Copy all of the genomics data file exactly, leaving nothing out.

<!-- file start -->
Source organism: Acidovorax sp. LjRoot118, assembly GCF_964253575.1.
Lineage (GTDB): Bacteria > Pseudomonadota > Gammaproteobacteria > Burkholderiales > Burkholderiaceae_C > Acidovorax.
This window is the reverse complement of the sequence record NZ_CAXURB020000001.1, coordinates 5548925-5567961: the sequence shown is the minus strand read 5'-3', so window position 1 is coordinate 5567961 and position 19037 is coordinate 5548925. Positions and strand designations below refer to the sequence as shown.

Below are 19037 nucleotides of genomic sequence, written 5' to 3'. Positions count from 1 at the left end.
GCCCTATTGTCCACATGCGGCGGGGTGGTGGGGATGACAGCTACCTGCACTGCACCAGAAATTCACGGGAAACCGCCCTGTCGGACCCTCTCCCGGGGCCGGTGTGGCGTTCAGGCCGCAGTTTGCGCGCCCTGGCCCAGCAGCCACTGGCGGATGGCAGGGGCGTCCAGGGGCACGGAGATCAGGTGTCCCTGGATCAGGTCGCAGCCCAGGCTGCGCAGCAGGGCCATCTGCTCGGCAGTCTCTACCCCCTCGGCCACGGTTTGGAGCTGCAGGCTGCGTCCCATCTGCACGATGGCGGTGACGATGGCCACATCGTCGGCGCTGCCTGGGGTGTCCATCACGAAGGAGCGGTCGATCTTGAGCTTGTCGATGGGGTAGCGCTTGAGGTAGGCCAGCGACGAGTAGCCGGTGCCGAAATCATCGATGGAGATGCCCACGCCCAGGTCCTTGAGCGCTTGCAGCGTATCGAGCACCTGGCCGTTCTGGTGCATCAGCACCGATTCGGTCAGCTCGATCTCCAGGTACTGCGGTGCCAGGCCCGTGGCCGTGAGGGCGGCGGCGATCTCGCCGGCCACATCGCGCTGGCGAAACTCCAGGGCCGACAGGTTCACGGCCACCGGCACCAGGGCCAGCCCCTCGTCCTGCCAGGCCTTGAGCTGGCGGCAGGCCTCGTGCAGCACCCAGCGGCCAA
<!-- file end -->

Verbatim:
Source organism: Acidovorax sp. LjRoot118, assembly GCF_964253575.1.
Lineage (GTDB): Bacteria > Pseudomonadota > Gammaproteobacteria > Burkholderiales > Burkholderiaceae_C > Acidovorax.
This window is the reverse complement of the sequence record NZ_CAXURB020000001.1, coordinates 5548925-5567961: the sequence shown is the minus strand read 5'-3', so window position 1 is coordinate 5567961 and position 19037 is coordinate 5548925. Positions and strand designations below refer to the sequence as shown.

Below are 19037 nucleotides of genomic sequence, written 5' to 3'. Positions count from 1 at the left end.
GCCCTATTGTCCACATGCGGCGGGGTGGTGGGGATGACAGCTACCTGCACTGCACCAGAAATTCACGGGAAACCGCCCTGTCGGACCCTCTCCCGGGGCCGGTGTGGCGTTCAGGCCGCAGTTTGCGCGCCCTGGCCCAGCAGCCACTGGCGGATGGCAGGGGCGTCCAGGGGCACGGAGATCAGGTGTCCCTGGATCAGGTCGCAGCCCAGGCTGCGCAGCAGGGCCATCTGCTCGGCAGTCTCTACCCCCTCGGCCACGGTTTGGAGCTGCAGGCTGCGTCCCATCTGCACGATGGCGGTGACGATGGCCACATCGTCGGCGCTGCCTGGGGTGTCCATCACGAAGGAGCGGTCGATCTTGAGCTTGTCGATGGGGTAGCGCTTGAGGTAGGCCAGCGACGAGTAGCCGGTGCCGAAATCATCGATGGAGATGCCCACGCCCAGGTCCTTGAGCGCTTGCAGCGTATCGAGCACCTGGCCGTTCTGGTGCATCAGCACCGATTCGGTCAGCTCGATCTCCAGGTACTGCGGTGCCAGGCCCGTGGCCGTGAGGGCGGCGGCGATCTCGCCGGCCACATCGCGCTGGCGAAACTCCAGGGCCGACAGGTTCACGGCCACCGGCACCAGGGCCAGCCCCTCGTCCTGCCAGGCCTTGAGCTGGCGGCAGGCCTCGTGCAGCACCCAGCGGCCAA